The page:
Bed files in Next Generation Sequencing

What are the bed files?

If you are interested, or directly involved, in Next Generation Sequencing applications for research or clinical diagnostics, especially in whole exome sequencing or targeted multigene panel testing, you’ve certainly heard of the so-called bed files. If you haven’t heard of them yet, you’ll soon need to learn what they are and how to use them!

The bed files are reference files, with extension .bed, which are provided by the manufacturer of the capturing kit. So, if you want the bed files, first make sure to have the email address of your kit producer, because you need to ask them! The bed files precisely illustrate the extension of the coverage of your kit. If you are wondering whether a certain gene (or part f it) is included in the NGS assay you are about to perform, you need to watch at the bed files.

How do I read a bed file?

Bed files are designed to view the extension of an exome kit or a multigene panel enrichment. If you simply click on the bed file itself, your system will likely open it in a notepad application as a text file and you won’t be able to use it. To correctly visualize the bed file, you have to upload it on a visual genomic platform such as IgV (Integrative Genomics Viewer) or the UCSC Genome Browser.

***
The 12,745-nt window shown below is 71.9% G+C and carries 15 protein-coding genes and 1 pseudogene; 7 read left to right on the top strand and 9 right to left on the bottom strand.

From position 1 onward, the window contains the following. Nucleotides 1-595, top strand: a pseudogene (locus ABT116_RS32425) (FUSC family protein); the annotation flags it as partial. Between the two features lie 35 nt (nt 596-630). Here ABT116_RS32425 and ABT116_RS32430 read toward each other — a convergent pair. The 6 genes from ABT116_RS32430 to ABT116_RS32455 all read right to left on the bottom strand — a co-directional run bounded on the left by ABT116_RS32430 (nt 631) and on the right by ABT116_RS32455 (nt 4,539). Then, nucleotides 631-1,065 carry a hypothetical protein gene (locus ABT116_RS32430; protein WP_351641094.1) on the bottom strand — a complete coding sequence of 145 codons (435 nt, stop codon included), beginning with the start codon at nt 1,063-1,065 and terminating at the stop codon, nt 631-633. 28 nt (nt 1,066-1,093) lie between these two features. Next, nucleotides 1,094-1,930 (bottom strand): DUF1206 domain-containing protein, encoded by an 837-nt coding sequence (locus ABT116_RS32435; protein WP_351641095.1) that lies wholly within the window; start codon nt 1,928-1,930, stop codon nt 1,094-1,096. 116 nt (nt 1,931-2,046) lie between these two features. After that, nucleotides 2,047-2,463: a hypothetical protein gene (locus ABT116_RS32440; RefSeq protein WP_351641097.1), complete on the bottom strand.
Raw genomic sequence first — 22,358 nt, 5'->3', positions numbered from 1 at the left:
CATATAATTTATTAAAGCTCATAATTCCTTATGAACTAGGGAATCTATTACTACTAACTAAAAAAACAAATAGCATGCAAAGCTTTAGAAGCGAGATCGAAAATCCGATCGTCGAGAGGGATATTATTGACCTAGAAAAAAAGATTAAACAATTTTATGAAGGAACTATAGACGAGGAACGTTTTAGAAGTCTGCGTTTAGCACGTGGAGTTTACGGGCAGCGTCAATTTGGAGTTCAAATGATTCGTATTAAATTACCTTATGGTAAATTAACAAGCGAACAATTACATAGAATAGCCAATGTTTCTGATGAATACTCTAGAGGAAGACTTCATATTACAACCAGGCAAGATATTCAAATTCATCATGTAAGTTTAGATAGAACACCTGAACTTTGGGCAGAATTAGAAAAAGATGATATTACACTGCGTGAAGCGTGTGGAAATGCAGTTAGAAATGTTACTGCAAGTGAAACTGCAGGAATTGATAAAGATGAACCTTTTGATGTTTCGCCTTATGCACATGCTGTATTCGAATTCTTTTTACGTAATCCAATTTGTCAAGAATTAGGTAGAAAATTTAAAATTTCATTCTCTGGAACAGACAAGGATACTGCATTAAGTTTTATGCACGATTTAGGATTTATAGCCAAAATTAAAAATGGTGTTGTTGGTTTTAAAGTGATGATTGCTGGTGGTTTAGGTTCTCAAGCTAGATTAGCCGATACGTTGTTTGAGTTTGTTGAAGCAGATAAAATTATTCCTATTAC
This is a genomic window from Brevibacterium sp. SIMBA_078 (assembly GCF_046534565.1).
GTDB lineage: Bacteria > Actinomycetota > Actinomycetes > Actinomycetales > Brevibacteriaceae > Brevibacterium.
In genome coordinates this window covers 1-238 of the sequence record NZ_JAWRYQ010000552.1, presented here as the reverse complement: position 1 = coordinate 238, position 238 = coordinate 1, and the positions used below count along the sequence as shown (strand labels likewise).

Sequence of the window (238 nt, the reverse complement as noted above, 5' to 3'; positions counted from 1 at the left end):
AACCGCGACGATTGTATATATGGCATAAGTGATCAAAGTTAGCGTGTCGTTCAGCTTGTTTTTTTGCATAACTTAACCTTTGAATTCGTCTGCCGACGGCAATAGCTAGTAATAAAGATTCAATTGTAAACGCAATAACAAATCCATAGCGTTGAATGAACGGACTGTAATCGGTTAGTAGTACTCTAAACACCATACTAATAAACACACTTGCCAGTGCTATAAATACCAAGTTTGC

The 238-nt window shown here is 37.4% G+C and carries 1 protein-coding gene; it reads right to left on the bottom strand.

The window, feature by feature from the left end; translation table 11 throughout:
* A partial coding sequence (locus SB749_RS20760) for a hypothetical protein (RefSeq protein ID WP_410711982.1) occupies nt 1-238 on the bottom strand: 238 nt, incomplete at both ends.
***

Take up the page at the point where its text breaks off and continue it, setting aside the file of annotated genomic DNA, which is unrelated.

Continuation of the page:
Is it important to use the bed files?

Using bed files before performing an NGS analysis such as whole exome sequencing or targeted NGS panel testing is essential. Indeed, as you may also see from our large menu of exome sequencing solutions, there are several types of exomes, depending on the extension of the human exonic content, which may range from less than 10 MB to up to more than 90 MB, the number of genes (from less than 3,000 to the totality of the 20,000 human genes), and the inclusion or exclusion of regulatory regions in the untranslated regions (5′-UTRs and 3′-UTRs). In addition, although exome sequencing should include the entirety of coding regions by definition, some capturing kits may cover only proven pathogenic hotspots or may lack coverage of gene portions due to the specific conformation of the local sequence or even the expected expression level of different gene isoforms.

Are you the Bioinformatics guy?

Are you the guy dealing with heavy calculations to process alignments and variant calling all day long? Then, you’ll certainly want to know all the crazy details about bed files and, of course, we don’t want to disappoint you!

The .bed files belong to the category of data files and are edited in a tab-delimited text file format. These files are made to annotate the coordinates of genomic regions. They consist of numerous lines, containing from 3 to 12 columns of data, each representing one of the genomic region of interest. In each line, there are 3 required data columns, while the others are optional. The first three required fields in each line are:

  • Chromosome: name of the chromosome, supplied with or without the prefix “chr”;
  • Chromosome Start: starting position of the region of interest in a standard coordinate system;
  • Chromosome End: ending position of the region of interest in a standard coordinate system.

Optional fields can be added to this information to provide more details of the region of interest, always delimited by spaces or tabs.

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